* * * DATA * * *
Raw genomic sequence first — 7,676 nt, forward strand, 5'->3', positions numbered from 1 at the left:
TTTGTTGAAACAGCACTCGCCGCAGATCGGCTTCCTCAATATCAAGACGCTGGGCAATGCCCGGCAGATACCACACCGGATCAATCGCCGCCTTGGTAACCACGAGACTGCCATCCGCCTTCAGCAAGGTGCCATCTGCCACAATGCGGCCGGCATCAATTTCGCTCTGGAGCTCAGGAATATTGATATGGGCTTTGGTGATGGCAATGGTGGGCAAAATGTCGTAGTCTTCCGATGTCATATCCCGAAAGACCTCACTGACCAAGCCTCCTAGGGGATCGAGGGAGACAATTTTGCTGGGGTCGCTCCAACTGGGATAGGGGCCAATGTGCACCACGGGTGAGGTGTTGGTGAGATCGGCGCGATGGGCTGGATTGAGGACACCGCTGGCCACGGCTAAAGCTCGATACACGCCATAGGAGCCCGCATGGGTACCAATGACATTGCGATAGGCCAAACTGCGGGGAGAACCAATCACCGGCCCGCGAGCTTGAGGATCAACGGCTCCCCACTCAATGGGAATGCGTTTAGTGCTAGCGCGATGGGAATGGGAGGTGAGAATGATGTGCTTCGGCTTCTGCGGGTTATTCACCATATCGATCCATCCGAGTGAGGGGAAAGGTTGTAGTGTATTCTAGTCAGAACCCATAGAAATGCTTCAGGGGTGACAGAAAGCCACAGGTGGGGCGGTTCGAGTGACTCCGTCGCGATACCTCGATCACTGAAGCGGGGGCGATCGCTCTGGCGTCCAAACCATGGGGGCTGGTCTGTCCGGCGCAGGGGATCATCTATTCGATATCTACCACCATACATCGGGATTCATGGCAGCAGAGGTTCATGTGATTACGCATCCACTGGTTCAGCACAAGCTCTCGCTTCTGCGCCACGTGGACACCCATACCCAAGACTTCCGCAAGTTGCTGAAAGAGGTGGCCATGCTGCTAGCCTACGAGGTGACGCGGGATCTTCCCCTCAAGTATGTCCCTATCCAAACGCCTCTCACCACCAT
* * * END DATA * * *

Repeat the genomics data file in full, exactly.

Raw genomic sequence first — 7,676 nt, forward strand, 5'->3', positions numbered from 1 at the left:
TTTGTTGAAACAGCACTCGCCGCAGATCGGCTTCCTCAATATCAAGACGCTGGGCAATGCCCGGCAGATACCACACCGGATCAATCGCCGCCTTGGTAACCACGAGACTGCCATCCGCCTTCAGCAAGGTGCCATCTGCCACAATGCGGCCGGCATCAATTTCGCTCTGGAGCTCAGGAATATTGATATGGGCTTTGGTGATGGCAATGGTGGGCAAAATGTCGTAGTCTTCCGATGTCATATCCCGAAAGACCTCACTGACCAAGCCTCCTAGGGGATCGAGGGAGACAATTTTGCTGGGGTCGCTCCAACTGGGATAGGGGCCAATGTGCACCACGGGTGAGGTGTTGGTGAGATCGGCGCGATGGGCTGGATTGAGGACACCGCTGGCCACGGCTAAAGCTCGATACACGCCATAGGAGCCCGCATGGGTACCAATGACATTGCGATAGGCCAAACTGCGGGGAGAACCAATCACCGGCCCGCGAGCTTGAGGATCAACGGCTCCCCACTCAATGGGAATGCGTTTAGTGCTAGCGCGATGGGAATGGGAGGTGAGAATGATGTGCTTCGGCTTCTGCGGGTTATTCACCATATCGATCCATCCGAGTGAGGGGAAAGGTTGTAGTGTATTCTAGTCAGAACCCATAGAAATGCTTCAGGGGTGACAGAAAGCCACAGGTGGGGCGGTTCGAGTGACTCCGTCGCGATACCTCGATCACTGAAGCGGGGGCGATCGCTCTGGCGTCCAAACCATGGGGGCTGGTCTGTCCGGCGCAGGGGATCATCTATTCGATATCTACCACCATACATCGGGATTCATGGCAGCAGAGGTTCATGTGATTACGCATCCACTGGTTCAGCACAAGCTCTCGCTTCTGCGCCACGTGGACACCCATACCCAAGACTTCCGCAAGTTGCTGAAAGAGGTGGCCATGCTGCTAGCCTACGAGGTGACGCGGGATCTTCCCCTCAAGTATGTCCCTATCCAAACGCCTCTCACCACCAT